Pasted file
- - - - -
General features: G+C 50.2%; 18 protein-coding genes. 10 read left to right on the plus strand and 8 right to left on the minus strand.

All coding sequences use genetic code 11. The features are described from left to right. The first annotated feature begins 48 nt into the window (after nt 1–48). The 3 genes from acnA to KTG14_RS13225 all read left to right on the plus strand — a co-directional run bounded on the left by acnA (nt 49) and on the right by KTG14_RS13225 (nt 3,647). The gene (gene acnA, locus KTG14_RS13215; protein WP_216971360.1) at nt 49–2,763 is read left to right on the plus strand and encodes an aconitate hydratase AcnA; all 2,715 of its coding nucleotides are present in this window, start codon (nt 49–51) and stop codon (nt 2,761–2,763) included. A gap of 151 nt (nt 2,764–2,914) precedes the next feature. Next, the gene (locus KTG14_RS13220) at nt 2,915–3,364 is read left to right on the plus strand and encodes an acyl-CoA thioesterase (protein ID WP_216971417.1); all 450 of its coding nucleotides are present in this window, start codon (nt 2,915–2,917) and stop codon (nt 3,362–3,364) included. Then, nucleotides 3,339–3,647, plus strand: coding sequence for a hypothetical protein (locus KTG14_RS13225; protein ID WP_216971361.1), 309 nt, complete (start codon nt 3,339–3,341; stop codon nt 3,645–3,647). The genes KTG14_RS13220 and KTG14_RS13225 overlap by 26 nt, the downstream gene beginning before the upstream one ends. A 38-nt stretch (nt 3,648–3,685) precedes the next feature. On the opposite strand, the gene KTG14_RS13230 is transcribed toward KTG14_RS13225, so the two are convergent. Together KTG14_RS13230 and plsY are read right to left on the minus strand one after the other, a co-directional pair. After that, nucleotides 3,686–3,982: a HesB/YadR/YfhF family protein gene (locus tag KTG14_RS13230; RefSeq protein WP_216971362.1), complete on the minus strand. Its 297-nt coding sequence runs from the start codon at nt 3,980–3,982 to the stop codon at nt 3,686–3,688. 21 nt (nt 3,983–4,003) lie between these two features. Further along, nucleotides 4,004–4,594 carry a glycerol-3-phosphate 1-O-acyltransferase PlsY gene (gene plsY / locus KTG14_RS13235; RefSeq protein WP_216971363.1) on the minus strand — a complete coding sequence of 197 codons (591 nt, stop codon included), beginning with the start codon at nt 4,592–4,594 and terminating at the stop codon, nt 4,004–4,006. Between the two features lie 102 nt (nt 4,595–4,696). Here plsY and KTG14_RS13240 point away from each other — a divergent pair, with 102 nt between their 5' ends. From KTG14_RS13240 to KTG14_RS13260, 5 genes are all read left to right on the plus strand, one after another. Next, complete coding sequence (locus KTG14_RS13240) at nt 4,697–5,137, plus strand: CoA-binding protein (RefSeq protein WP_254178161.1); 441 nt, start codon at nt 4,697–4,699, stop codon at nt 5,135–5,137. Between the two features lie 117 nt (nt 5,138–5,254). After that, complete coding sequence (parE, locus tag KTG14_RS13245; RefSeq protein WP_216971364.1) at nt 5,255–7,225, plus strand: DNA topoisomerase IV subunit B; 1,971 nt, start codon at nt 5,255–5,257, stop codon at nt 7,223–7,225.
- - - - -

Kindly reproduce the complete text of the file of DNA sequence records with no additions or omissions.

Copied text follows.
General features: G+C 50.2%; 18 protein-coding genes. 10 read left to right on the plus strand and 8 right to left on the minus strand.

All coding sequences use genetic code 11. The features are described from left to right. The first annotated feature begins 48 nt into the window (after nt 1–48). The 3 genes from acnA to KTG14_RS13225 all read left to right on the plus strand — a co-directional run bounded on the left by acnA (nt 49) and on the right by KTG14_RS13225 (nt 3,647). The gene (gene acnA, locus KTG14_RS13215; protein WP_216971360.1) at nt 49–2,763 is read left to right on the plus strand and encodes an aconitate hydratase AcnA; all 2,715 of its coding nucleotides are present in this window, start codon (nt 49–51) and stop codon (nt 2,761–2,763) included. A gap of 151 nt (nt 2,764–2,914) precedes the next feature. Next, the gene (locus KTG14_RS13220) at nt 2,915–3,364 is read left to right on the plus strand and encodes an acyl-CoA thioesterase (protein ID WP_216971417.1); all 450 of its coding nucleotides are present in this window, start codon (nt 2,915–2,917) and stop codon (nt 3,362–3,364) included. Then, nucleotides 3,339–3,647, plus strand: coding sequence for a hypothetical protein (locus KTG14_RS13225; protein ID WP_216971361.1), 309 nt, complete (start codon nt 3,339–3,341; stop codon nt 3,645–3,647). The genes KTG14_RS13220 and KTG14_RS13225 overlap by 26 nt, the downstream gene beginning before the upstream one ends. A 38-nt stretch (nt 3,648–3,685) precedes the next feature. On the opposite strand, the gene KTG14_RS13230 is transcribed toward KTG14_RS13225, so the two are convergent. Together KTG14_RS13230 and plsY are read right to left on the minus strand one after the other, a co-directional pair. After that, nucleotides 3,686–3,982: a HesB/YadR/YfhF family protein gene (locus tag KTG14_RS13230; RefSeq protein WP_216971362.1), complete on the minus strand. Its 297-nt coding sequence runs from the start codon at nt 3,980–3,982 to the stop codon at nt 3,686–3,688. 21 nt (nt 3,983–4,003) lie between these two features. Further along, nucleotides 4,004–4,594 carry a glycerol-3-phosphate 1-O-acyltransferase PlsY gene (gene plsY / locus KTG14_RS13235; RefSeq protein WP_216971363.1) on the minus strand — a complete coding sequence of 197 codons (591 nt, stop codon included), beginning with the start codon at nt 4,592–4,594 and terminating at the stop codon, nt 4,004–4,006. Between the two features lie 102 nt (nt 4,595–4,696). Here plsY and KTG14_RS13240 point away from each other — a divergent pair, with 102 nt between their 5' ends. From KTG14_RS13240 to KTG14_RS13260, 5 genes are all read left to right on the plus strand, one after another. Next, complete coding sequence (locus KTG14_RS13240) at nt 4,697–5,137, plus strand: CoA-binding protein (RefSeq protein WP_254178161.1); 441 nt, start codon at nt 4,697–4,699, stop codon at nt 5,135–5,137. Between the two features lie 117 nt (nt 5,138–5,254). After that, complete coding sequence (parE, locus tag KTG14_RS13245; RefSeq protein WP_216971364.1) at nt 5,255–7,225, plus strand: DNA topoisomerase IV subunit B; 1,971 nt, start codon at nt 5,255–5,257, stop codon at nt 7,223–7,225.